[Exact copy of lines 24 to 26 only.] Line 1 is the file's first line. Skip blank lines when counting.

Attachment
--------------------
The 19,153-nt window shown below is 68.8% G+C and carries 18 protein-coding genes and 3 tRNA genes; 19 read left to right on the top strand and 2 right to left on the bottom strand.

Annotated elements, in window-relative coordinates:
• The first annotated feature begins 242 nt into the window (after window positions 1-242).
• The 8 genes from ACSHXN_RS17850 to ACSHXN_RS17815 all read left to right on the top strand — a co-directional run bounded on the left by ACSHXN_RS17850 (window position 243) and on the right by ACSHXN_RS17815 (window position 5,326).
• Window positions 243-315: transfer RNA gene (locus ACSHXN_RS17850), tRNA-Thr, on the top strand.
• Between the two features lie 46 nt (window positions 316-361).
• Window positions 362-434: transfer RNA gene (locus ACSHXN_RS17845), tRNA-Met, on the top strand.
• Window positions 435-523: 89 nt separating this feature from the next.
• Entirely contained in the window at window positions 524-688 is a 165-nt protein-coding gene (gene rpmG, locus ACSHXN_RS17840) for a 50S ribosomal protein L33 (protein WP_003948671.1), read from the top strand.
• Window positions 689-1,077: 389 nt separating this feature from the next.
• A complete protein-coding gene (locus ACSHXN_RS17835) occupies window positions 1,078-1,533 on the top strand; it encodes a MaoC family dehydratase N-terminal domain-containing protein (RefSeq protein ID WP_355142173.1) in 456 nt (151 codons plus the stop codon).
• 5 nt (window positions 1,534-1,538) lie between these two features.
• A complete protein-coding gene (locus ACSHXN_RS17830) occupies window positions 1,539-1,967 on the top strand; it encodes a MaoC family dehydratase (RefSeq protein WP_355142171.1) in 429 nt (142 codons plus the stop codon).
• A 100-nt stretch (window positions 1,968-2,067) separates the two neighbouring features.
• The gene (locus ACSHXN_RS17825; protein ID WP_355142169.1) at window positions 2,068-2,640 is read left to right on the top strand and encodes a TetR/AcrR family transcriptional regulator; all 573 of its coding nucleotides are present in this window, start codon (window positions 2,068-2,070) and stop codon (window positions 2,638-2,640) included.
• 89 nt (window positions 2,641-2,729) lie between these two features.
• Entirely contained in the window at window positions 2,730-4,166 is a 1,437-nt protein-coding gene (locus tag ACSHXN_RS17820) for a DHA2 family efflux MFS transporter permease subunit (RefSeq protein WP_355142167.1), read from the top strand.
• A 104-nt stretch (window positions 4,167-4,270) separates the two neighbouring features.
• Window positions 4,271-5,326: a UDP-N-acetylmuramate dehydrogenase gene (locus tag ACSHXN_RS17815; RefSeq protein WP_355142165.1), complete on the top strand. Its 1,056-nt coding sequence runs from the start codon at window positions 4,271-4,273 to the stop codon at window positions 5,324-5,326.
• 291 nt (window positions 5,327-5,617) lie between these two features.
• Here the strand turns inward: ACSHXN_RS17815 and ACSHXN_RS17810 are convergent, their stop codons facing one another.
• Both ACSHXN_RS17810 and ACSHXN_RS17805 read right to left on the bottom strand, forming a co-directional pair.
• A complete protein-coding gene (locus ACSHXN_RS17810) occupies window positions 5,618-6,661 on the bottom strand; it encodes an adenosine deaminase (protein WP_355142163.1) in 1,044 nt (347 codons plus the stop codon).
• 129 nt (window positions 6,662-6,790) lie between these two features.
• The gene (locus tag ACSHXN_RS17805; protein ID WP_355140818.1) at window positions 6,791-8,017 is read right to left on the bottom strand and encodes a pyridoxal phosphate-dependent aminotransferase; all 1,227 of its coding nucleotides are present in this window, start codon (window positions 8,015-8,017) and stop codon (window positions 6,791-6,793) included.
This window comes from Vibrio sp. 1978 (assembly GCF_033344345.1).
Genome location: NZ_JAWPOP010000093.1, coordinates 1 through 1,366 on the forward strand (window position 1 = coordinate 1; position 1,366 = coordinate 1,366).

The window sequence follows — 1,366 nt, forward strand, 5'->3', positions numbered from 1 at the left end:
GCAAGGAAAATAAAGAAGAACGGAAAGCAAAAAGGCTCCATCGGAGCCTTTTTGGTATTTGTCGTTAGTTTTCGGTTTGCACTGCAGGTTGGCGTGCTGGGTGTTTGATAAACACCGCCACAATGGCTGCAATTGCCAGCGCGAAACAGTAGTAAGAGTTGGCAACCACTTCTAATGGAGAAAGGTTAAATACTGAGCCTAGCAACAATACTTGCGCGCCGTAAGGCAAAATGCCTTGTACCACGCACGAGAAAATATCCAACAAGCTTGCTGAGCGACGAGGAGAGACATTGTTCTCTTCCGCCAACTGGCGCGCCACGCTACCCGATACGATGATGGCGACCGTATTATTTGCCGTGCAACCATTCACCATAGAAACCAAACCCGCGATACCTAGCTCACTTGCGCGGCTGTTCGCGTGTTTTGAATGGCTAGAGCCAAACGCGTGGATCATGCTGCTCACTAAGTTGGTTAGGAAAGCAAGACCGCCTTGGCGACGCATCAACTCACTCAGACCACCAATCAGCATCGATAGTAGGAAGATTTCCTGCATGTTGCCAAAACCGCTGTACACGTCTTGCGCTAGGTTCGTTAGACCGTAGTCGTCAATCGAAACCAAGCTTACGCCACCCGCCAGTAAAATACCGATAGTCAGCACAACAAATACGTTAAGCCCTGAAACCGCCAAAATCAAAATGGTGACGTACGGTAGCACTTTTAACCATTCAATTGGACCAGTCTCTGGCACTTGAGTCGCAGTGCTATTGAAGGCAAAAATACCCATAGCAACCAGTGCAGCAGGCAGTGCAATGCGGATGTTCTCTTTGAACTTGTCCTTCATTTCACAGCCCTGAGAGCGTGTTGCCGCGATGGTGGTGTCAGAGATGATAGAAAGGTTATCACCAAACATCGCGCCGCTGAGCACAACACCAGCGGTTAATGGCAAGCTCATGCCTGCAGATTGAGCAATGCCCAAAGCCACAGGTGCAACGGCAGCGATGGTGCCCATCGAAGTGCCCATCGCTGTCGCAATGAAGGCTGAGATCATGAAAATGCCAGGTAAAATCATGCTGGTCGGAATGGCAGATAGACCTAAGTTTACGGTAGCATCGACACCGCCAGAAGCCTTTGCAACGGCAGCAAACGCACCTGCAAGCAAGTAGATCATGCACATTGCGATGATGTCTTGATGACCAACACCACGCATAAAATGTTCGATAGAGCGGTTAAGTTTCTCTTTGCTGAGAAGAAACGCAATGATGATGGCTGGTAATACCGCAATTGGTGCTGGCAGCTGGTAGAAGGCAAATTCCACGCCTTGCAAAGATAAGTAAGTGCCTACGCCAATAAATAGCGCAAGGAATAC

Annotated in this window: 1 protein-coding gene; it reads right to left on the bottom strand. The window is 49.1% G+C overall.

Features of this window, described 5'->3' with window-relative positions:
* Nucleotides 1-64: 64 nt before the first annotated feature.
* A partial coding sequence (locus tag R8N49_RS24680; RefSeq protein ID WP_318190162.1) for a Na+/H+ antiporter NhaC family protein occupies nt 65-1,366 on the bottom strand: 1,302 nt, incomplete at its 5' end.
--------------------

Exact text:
• 129 nt (window positions 6,662-6,790) lie between these two features.
• The gene (locus tag ACSHXN_RS17805; protein ID WP_355140818.1) at window positions 6,791-8,017 is read right to left on the bottom strand and encodes a pyridoxal phosphate-dependent aminotransferase; all 1,227 of its coding nucleotides are present in this window, start codon (window positions 8,015-8,017) and stop codon (window positions 6,791-6,793) included.
This window comes from Vibrio sp. 1978 (assembly GCF_033344345.1).